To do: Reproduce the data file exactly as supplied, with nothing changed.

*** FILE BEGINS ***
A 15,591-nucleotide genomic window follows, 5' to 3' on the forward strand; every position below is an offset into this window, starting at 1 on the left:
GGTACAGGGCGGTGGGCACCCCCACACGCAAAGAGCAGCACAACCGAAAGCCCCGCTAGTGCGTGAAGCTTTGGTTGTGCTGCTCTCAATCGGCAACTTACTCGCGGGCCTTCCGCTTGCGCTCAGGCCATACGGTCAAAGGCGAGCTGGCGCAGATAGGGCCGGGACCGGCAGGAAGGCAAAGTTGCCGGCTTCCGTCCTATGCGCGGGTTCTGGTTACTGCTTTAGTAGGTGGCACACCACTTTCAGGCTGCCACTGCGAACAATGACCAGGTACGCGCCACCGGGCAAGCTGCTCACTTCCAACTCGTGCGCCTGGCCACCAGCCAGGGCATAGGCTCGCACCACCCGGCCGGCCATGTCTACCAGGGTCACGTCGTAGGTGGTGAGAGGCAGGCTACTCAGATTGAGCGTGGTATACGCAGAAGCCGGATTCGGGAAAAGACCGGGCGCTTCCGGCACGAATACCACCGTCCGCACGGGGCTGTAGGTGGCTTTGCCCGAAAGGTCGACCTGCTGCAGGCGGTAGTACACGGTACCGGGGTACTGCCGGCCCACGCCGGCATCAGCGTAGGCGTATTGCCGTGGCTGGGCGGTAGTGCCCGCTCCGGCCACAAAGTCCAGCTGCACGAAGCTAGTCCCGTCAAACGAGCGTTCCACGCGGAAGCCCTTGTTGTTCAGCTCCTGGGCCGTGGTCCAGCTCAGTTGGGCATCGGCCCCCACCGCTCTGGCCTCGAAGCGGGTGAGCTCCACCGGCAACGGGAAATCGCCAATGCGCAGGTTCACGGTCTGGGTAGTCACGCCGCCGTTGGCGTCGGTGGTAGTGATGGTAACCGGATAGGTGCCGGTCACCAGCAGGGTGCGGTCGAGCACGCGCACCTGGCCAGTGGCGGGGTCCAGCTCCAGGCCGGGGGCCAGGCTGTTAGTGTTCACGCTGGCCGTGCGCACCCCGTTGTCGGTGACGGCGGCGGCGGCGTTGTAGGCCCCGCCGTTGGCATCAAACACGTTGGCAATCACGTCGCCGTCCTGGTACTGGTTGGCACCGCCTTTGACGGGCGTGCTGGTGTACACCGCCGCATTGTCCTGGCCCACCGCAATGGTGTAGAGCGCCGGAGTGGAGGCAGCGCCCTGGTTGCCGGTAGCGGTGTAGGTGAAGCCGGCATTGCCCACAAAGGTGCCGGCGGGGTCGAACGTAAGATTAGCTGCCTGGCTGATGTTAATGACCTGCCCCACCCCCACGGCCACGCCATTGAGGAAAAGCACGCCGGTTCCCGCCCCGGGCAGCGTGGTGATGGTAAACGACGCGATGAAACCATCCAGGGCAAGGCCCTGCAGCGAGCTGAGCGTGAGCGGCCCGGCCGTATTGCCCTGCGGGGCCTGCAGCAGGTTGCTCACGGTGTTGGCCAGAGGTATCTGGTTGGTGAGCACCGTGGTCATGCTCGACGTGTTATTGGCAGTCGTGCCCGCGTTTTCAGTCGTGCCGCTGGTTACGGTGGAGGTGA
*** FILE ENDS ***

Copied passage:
A 15,591-nucleotide genomic window follows, 5' to 3' on the forward strand; every position below is an offset into this window, starting at 1 on the left:
GGTACAGGGCGGTGGGCACCCCCACACGCAAAGAGCAGCACAACCGAAAGCCCCGCTAGTGCGTGAAGCTTTGGTTGTGCTGCTCTCAATCGGCAACTTACTCGCGGGCCTTCCGCTTGCGCTCAGGCCATACGGTCAAAGGCGAGCTGGCGCAGATAGGGCCGGGACCGGCAGGAAGGCAAAGTTGCCGGCTTCCGTCCTATGCGCGGGTTCTGGTTACTGCTTTAGTAGGTGGCACACCACTTTCAGGCTGCCACTGCGAACAATGACCAGGTACGCGCCACCGGGCAAGCTGCTCACTTCCAACTCGTGCGCCTGGCCACCAGCCAGGGCATAGGCTCGCACCACCCGGCCGGCCATGTCTACCAGGGTCACGTCGTAGGTGGTGAGAGGCAGGCTACTCAGATTGAGCGTGGTATACGCAGAAGCCGGATTCGGGAAAAGACCGGGCGCTTCCGGCACGAATACCACCGTCCGCACGGGGCTGTAGGTGGCTTTGCCCGAAAGGTCGACCTGCTGCAGGCGGTAGTACACGGTACCGGGGTACTGCCGGCCCACGCCGGCATCAGCGTAGGCGTATTGCCGTGGCTGGGCGGTAGTGCCCGCTCCGGCCACAAAGTCCAGCTGCACGAAGCTAGTCCCGTCAAACGAGCGTTCCACGCGGAAGCCCTTGTTGTTCAGCTCCTGGGCCGTGGTCCAGCTCAGTTGGGCATCGGCCCCCACCGCTCTGGCCTCGAAGCGGGTGAGCTCCACCGGCAACGGGAAATCGCCAATGCGCAGGTTCACGGTCTGGGTAGTCACGCCGCCGTTGGCGTCGGTGGTAGTGATGGTAACCGGATAGGTGCCGGTCACCAGCAGGGTGCGGTCGAGCACGCGCACCTGGCCAGTGGCGGGGTCCAGCTCCAGGCCGGGGGCCAGGCTGTTAGTGTTCACGCTGGCCGTGCGCACCCCGTTGTCGGTGACGGCGGCGGCGGCGTTGTAGGCCCCGCCGTTGGCATCAAACACGTTGGCAATCACGTCGCCGTCCTGGTACTGGTTGGCACCGCCTTTGACGGGCGTGCTGGTGTACACCGCCGCATTGTCCTGGCCCACCGCAATGGTGTAGAGCGCCGGAGTGGAGGCAGCGCCCTGGTTGCCGGTAGCGGTGTAGGTGAAGCCGGCATTGCCCACAAAGGTGCCGGCGGGGTCGAACGTAAGATTAGCTGCCTGGCTGATGTTAATGACCTGCCCCACCCCCACGGCCACGCCATTGAGGAAAAGCACGCCGGTTCCCGCCCCGGGCAGCGTGGTGATGGTAAACGACGCGATGAAACCATCCAGGGCAAGGCCCTGCAGCGAGCTGAGCGTGAGCGGCCCGGCCGTATTGCCCTGCGGGGCCTGCAGCAGGTTGCTCACGGTGTTGGCCAGAGGTATCTGGTTGGTGAGCACCGTGGTCATGCTCGACGTGTTATTGGCAGTCGTGCCCGCGTTTTCAGTCGTGCCGCTGGTTACGGTGGAGGTGA